Brand and Android UX blend together nicely as well.

Cole Chamberlin – Eve Music Player

First off, great presentation of thought through the deck. This is really important because it helps relay meaning but also forces you to really consider the reasons for your choices.

Overall, this is a fresh presentation that balances native patterns with unique layouts and interactions. I think gestures are a great idea. They can be a double-edged sword however – the next step for this would be some user testing to make sure things are clear and fit the app’s desired use scenario (sitting on the couch vs running, etc.)

Polished to a near-shine – I’d fiddle with the action bar a bit more. GREAT WORK.

Alexander Karpilovich – Kinopoisk.ru

Great Androidy update to the original UI while keeping the brand. The design also looks very scalable to larger screens.

I’d reconsider transparent navigation bar and status bar use though. In this app there’s no added value of using them.

Evgeny Belyaev – Evernote

Great redesign. Evernote feels a lot clumsy on the current version, I would use it again if it looks like this work. I would considerate to not use Roboto Slab everywhere, but it’s a better look and feel, definitely a improvement over the current app.

Swapnil Chitnis – Project Throne

I like this a lot. Finally someone who adds some unique branding to the mix, without sticking too hard to the guidelines. It’s clean, it’s clear, it’s fun and it’s Android.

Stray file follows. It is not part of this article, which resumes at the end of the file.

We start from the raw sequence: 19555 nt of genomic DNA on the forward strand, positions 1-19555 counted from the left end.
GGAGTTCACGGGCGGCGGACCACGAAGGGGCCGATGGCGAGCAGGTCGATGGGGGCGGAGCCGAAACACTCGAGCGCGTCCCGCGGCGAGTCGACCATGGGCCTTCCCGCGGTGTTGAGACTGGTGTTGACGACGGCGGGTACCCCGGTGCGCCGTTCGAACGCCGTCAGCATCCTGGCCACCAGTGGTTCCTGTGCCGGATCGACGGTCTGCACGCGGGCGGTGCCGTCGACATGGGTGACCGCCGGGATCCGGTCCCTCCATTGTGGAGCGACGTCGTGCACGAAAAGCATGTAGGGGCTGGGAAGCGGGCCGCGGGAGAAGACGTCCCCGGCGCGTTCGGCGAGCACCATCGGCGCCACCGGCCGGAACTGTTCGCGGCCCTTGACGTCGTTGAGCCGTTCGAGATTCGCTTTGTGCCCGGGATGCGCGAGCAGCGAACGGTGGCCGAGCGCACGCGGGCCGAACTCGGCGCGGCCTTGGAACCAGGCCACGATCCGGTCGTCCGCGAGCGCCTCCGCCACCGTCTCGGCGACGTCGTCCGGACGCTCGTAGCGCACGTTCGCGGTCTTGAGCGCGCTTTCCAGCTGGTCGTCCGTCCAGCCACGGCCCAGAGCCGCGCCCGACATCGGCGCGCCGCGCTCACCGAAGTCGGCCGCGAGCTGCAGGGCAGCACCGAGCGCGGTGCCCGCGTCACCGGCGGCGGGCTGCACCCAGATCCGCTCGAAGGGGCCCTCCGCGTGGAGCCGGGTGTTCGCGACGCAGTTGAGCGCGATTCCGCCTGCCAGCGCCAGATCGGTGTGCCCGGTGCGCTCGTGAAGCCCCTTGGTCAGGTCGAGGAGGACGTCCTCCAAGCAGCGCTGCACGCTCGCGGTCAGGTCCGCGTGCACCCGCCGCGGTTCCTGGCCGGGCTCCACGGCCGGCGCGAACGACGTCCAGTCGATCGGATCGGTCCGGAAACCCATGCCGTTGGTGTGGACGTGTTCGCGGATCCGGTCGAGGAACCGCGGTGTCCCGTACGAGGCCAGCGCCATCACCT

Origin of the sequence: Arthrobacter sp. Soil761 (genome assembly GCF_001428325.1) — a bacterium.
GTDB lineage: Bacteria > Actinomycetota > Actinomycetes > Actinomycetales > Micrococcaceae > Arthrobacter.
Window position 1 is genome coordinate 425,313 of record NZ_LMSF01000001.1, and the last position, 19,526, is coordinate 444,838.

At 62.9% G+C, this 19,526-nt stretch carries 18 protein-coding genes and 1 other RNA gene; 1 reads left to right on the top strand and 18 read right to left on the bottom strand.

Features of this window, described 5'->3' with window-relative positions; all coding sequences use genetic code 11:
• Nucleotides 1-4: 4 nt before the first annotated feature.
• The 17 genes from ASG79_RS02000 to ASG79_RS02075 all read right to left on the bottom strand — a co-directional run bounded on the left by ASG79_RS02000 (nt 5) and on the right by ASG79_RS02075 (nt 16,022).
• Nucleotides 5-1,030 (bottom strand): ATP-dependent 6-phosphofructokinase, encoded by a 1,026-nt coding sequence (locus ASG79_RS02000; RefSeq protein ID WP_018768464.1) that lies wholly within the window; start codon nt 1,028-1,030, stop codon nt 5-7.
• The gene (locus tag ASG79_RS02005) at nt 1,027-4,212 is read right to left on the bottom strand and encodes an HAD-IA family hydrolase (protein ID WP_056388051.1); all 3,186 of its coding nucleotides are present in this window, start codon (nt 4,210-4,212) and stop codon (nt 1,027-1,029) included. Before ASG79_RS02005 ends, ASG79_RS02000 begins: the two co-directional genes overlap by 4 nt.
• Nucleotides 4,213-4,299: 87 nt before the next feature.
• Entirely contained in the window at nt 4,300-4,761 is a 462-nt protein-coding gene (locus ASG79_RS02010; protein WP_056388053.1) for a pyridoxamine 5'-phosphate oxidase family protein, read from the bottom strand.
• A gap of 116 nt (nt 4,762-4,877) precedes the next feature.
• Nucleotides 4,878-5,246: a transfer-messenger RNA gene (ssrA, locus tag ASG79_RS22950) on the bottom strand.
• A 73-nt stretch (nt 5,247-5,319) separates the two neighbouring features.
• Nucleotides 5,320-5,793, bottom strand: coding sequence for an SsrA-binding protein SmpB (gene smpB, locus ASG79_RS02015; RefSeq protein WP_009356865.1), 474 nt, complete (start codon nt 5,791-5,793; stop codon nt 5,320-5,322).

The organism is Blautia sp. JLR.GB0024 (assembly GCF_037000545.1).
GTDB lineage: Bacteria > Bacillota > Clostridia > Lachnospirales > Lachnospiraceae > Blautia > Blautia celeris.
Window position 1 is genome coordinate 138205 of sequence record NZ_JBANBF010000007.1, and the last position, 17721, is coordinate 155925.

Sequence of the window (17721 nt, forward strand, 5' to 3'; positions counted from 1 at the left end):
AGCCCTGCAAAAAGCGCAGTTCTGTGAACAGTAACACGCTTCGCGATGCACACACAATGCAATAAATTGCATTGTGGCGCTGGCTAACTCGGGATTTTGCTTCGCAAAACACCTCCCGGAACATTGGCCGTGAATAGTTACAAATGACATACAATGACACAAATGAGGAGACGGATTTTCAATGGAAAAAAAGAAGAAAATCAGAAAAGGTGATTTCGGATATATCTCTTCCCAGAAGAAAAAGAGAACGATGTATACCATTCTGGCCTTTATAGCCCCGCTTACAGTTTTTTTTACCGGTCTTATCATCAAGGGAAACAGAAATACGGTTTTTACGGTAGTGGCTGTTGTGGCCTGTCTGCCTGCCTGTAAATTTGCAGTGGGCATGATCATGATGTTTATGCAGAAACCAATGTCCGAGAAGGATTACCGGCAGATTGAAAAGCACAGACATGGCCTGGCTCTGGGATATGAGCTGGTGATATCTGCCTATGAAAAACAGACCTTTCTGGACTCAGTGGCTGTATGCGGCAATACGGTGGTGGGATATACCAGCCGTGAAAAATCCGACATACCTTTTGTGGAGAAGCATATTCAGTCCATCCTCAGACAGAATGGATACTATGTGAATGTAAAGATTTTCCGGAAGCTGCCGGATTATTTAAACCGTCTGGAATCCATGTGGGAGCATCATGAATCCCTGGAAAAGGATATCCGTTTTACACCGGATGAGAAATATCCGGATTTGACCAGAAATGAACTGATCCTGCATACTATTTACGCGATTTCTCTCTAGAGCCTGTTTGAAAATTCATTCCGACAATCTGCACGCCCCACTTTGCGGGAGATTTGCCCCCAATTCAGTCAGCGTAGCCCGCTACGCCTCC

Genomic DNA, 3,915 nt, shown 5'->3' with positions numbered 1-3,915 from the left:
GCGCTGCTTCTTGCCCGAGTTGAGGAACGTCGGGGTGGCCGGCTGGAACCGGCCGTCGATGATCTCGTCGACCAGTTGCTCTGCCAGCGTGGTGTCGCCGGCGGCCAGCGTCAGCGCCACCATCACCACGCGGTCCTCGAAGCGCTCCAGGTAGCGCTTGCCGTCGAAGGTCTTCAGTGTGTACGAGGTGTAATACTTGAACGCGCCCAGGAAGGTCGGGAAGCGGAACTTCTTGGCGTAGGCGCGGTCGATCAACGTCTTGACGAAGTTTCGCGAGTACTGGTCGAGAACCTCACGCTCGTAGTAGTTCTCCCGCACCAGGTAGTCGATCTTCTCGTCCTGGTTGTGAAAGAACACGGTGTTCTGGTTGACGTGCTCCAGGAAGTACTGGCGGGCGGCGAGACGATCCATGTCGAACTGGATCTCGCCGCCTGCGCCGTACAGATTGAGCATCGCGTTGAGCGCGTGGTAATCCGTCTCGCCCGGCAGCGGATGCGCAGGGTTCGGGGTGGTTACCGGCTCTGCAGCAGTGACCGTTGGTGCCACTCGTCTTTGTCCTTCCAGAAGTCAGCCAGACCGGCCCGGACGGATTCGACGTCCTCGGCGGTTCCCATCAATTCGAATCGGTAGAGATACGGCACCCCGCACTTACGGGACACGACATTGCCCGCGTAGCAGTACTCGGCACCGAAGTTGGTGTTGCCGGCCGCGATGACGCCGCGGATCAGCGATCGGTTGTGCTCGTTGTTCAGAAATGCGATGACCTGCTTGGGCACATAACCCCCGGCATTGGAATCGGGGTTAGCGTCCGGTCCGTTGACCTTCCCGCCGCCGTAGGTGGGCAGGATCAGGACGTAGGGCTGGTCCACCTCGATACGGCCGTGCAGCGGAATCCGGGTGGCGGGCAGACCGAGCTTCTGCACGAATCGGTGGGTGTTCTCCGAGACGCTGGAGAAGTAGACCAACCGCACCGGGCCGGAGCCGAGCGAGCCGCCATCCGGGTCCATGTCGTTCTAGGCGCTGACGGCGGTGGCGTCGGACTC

Paul Forgione – Kho

Any experience that helps manage my medical needs without bringing the “serious medical issue” aura to light is a winner in my book. This presentation is simple and follows the guidelines while staying unique. It feels more “human” than analytical which is especially important for a daily use app.

Only a tad more polish on things like the graph labels and scrolling blocks/buttons at the bottom and you’ll have something realllllly great.

Sean Smith – HBO Go

Then we have (finally) a great use of KitKat immersive features here, you can see the ActionBar but the opacity trick make it beautiful, specially the home screen with pictures and stuff. Love the animations to show UX interactions, great presentation!

James Jun – TweetLane

Great work simplifying the app. Some apps try to be everything and that doesn’t always work out. The focus on content and getting everything else out of the way is a good goal.

The little flourishes like the bird moving with refresh is great – these bits of polish differentiate and delight.

Two points:
The tweet button is nice, although it gets a little lost and covers content. Consider making it the prominent blue and hide on scrolling down. The compose view could have a tad more queue that it is the input box and not just an expanded button.

I’m a little concerned the menu view will be difficult to find, so some user testing and feedback will be needed to confirm its placement.

Nice, simple, and clean!

General Impression on the Entries

I received a lot of great feedback from the judges and sponsors for the design challenge this time – below is the general impression of the entries:

  • General quality of the entries are satisfying (though it can be better!)
  • The Android Design Community show signs of maturation
  • Scalability (read: responsiveness) of the design, most of the time, is not considered
  • Lack of tablet-centric design
  • Entry need to be a complete story/flow to capture the overall UX rather than just a few screens

These feedback are great for me to prepare for the next one (if there is one).

Prizes for the Winners